Ordinary Human Language

by Brian Crane

Harry Potter and the Goblet of Fire

I found this movie pretty boring, but again, there's so much going on in the book that there's barely time to hit the essential points. Nuance and color isn't going to survive even a two and a half hour adaptation.

I will say this though: in the source novel Harry's struggles and successes in the early stages of the tournament are joyful enough to make Cedric’s tragic death at its conclusion devastating. Likewise this early joy makes learning that the Death Eater impersonating Mad-Eye Moody has been cheating for Harry feels like a punch to the gut because it suggests that early joy wasn’t real because it was a cheat.

None of this carries over to the movie because the tournament struggles to make any sense at all. The subtly is gone, and the tournament is reduced to three action set-pieces, all of them race-or-chases. The thing is that I see the joy at the beginning of the novel as the last truly pure, truly childlike happiness Harry experiences in the books, and I missed it not being there in the film.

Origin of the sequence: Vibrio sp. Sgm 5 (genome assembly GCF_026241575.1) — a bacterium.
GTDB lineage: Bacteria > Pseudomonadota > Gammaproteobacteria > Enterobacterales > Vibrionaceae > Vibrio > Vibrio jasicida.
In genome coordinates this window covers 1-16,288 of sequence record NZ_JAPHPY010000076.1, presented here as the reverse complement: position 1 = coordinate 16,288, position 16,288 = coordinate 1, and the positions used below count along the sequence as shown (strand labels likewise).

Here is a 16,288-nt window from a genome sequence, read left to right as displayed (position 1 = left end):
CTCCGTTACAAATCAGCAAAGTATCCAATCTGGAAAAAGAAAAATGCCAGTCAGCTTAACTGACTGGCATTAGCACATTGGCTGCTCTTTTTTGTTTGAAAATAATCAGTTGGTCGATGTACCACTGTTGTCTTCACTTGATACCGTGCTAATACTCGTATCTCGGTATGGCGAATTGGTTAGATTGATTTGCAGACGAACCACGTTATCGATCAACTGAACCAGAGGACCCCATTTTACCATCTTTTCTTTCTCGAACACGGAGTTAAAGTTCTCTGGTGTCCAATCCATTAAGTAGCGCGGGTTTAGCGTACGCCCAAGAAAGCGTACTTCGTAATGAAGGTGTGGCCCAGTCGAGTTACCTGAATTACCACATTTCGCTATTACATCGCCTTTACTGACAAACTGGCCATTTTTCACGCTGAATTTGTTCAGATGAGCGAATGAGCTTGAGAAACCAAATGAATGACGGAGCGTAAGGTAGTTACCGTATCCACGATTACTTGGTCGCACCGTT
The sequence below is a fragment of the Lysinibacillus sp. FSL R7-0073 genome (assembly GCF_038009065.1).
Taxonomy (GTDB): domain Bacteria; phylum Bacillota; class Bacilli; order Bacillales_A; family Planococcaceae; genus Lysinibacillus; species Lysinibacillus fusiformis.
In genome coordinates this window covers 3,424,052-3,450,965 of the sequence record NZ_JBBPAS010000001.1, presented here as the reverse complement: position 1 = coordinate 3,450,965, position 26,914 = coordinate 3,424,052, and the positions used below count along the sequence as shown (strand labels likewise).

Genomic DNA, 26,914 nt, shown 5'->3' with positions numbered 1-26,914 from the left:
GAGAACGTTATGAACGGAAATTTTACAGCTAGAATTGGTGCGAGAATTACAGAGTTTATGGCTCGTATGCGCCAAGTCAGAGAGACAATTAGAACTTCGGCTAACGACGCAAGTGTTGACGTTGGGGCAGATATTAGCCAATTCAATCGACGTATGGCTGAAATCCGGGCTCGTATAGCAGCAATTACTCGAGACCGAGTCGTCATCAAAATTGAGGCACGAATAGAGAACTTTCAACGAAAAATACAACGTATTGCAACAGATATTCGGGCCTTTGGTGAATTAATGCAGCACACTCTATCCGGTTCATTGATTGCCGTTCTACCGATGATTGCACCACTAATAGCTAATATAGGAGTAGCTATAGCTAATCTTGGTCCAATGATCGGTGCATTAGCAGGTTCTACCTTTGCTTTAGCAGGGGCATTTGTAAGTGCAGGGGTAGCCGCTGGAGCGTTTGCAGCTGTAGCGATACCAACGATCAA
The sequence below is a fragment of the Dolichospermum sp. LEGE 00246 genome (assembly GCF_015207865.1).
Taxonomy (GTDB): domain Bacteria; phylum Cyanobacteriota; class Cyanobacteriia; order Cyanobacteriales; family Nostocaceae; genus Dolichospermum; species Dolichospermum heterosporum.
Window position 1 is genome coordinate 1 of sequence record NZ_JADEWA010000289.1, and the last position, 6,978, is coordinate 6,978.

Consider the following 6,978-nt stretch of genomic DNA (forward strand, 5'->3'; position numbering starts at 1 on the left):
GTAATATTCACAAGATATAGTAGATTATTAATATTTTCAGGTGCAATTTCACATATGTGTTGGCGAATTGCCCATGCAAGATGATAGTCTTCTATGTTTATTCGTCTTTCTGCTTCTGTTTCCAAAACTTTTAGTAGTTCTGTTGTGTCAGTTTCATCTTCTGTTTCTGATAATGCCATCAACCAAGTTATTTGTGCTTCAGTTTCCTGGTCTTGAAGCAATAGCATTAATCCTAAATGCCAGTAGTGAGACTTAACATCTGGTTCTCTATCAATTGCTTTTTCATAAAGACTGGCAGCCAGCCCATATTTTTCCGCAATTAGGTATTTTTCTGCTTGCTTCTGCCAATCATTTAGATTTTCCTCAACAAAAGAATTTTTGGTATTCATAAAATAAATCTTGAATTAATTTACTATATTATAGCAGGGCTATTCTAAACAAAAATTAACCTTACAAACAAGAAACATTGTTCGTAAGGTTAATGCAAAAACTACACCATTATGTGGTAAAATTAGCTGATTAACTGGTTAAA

All that said, I have two principal take-aways from the movie:

- Robert Pattinson is a Hufflepuff. This explains everything.

- The scene in book in which Harry deciphers the second clue by bringing the golden egg to the pool in the prefects' bathroom seemed to me when I read it to be very much — and very awkwardly — as an elaborate gag about Harry's nakedness. Watching the movie, it was clear that this is in fact the case. And for the record, I'm relieved to have this settled.

Posted April 12, 2019